Cardiovascular deaths from extreme heat in the U.S. may more than double by the middle of the century. Without reductions in greenhouse gas emissions, that number could even triple, according to new research published today in the American Heart Association's flagship journal Circulation.
"Climate change and its many manifestations will play an increasingly important role on the health of communities around the world in the coming decades, " said lead study author Sameed Khatana, M.D., M.P.H., assistant professor of medicine at the University of Pennsylvania and a staff cardiologist at the Philadelphia Veterans Affairs Medical Center, both in Philadelphia. "Climate change is also a health equity issue as it will impact certain individuals and populations to a disproportionate degree and may exacerbate preexisting health disparities in the U.S."
How much and how quickly greenhouse gas emissions increase in the next decades will determine the health impacts of extreme heat. More aggressive policies to reduce greenhouse gas emissions have the potential to reduce the number of people who may experience the adverse health effects of extreme heat, according to Khatana.
Previously, the authors examined county-by-county data in the continental U.S. to demonstrate a link between a greater number of extreme heat days and an increase in cardiovascular deaths between 2008-2017. This data served as a benchmark for the analysis in this new study. Researchers used models for future greenhouse gas emissions and future socioeconomic and demographic makeup of the U.S. population to estimate the possible impact of extreme heat on cardiovascular deaths in the middle years of the current century (2036-2065). They estimated the excess number of cardiovascular deaths associated with extreme heat by comparing the predicted number of deaths for each county if no extreme heat occurred vs. if the projected number of heat days occurred.
The analysis found:
"The magnitude of the percent increase was surprising. This increase accounts for not only the known association between cardiovascular deaths and extreme heat, but it is also impacted by the population getting older and the proportionate increases in the number of people from other races and/or ethnicities in the U.S.," Khatana said.
Both medical and environmental factors may influence the greater impact of extreme heat for people in these population groups, he said. Disparities in neighborhood and environmental factors are crucial factors to also consider.
"Previous studies have suggested Black residents may have less access to air conditioning; less tree cover; and a higher degree of the 'urban heat island effect' -- built-up areas having a greater increase in temperature than surrounding less-developed areas," Khatana said. "Living conditions may also have a role in terms of social isolation, which is experienced by some older adults and has previously been linked with a higher probability of death from extreme heat."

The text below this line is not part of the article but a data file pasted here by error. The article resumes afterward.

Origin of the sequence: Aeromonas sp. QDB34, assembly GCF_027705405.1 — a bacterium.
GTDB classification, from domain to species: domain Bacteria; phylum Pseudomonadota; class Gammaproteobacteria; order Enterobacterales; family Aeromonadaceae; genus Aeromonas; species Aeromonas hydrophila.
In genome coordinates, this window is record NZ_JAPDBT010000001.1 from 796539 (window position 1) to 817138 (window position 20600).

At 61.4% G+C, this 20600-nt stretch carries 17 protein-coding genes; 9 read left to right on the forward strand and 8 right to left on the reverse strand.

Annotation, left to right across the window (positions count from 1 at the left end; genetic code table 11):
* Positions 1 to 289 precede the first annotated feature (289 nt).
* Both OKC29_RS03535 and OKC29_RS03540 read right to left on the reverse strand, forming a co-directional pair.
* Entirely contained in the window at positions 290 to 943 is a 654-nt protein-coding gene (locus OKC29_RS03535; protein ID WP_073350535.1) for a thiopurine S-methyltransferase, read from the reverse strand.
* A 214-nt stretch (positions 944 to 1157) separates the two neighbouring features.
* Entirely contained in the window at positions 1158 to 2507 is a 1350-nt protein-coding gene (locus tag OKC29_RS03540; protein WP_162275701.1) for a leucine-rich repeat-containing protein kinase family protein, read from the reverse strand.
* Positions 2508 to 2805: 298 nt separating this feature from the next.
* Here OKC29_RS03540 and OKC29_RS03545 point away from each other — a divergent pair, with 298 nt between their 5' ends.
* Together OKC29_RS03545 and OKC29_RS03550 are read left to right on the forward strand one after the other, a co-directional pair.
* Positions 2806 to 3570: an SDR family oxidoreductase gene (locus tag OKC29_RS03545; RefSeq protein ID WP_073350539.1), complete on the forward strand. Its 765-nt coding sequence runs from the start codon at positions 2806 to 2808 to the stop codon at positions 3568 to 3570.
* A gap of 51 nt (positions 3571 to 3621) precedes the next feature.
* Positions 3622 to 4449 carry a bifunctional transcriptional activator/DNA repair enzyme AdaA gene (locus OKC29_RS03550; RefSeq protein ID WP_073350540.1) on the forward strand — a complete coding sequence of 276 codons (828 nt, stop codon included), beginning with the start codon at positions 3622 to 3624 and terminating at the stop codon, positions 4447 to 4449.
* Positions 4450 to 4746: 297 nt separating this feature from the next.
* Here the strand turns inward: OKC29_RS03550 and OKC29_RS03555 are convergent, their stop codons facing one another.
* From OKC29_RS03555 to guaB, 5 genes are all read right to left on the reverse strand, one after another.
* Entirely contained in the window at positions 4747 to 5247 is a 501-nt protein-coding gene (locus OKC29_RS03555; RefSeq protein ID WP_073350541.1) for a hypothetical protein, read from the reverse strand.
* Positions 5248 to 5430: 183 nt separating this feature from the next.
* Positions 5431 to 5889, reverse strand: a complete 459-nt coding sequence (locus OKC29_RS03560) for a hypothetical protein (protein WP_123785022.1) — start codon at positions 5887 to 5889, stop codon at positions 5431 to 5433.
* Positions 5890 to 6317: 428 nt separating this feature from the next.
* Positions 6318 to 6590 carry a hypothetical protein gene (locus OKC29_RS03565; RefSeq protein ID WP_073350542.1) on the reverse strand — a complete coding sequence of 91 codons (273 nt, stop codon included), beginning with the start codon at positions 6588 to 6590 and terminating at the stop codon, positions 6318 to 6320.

The findings are unfortunately, not surprising, according to American Heart Association volunteer Robert Brook, M.D., FAHA, who has co-authored several Association scientific statements on air pollution and was not involved in this study.
"Even under the more optimistic moderate scenario of this study, greenhouse gas emissions will increase for some time before tapering down," said Brook, professor of medicine and executive director of cardiovascular prevention at Wayne State University School of Medicine in Detroit. "Moreover, most of the pollutants persist in the atmosphere for numerous years, and as such, the long-term trend is for significant increases in the frequency of extreme heat events despite near-term actions.
"In conjunction with the growth of more susceptible and vulnerable populations -- aging adults and people relocating to warmer locations -- heat-related cardiovascular disease deaths are expected to increase over the coming decades. Nevertheless, the study shows that the magnitude of adverse cardiovascular disease effects may be somewhat mitigated by taking earlier action to reduce greenhouse gas emissions that drive climate change."
While the projections may appear alarming, they are likely conservative, Brook noted.
"The projections of this study focus on cardiovascular disease deaths, and, therefore, they represent conservative estimations of the adverse effects on cardiovascular health due to extreme heat," he said. "Nonfatal heart attacks, strokes and heart failure hospitalizations outnumber fatal events and are also highly likely to be linked with extreme heat days. The full extent of the public health threat, even just due to cardiovascular death, is likely much greater than presented in this study. "
The projections raise the question of whether infrastructure interventions, such as increasing tree cover in neighborhoods, may lead to improvements in the number of people affected by extreme heat in the U.S. Some research results from Europe suggest that this may be the case, however, studies in the U.S. are lacking.
Brook also noted the role of pollution with excessive heat: "Fine particulate matter air pollution (PM2.5) causes more than 6 million deaths per year. This study adds to the evidence that the full extent of the harmful effects posed by air pollutants extends beyond PM2.5. By substantially increasing extreme heat days, greenhouse air pollutants pose yet further threats to our well-being."
Study details and background:
These results, from data in the continental U.S., may not apply to people living in other regions of the U.S. or the world. The study is also limited by employing two plausible projections of extreme heat and population change, and it is possible that the actual changes in the U.S. may be different.
Cite This Page: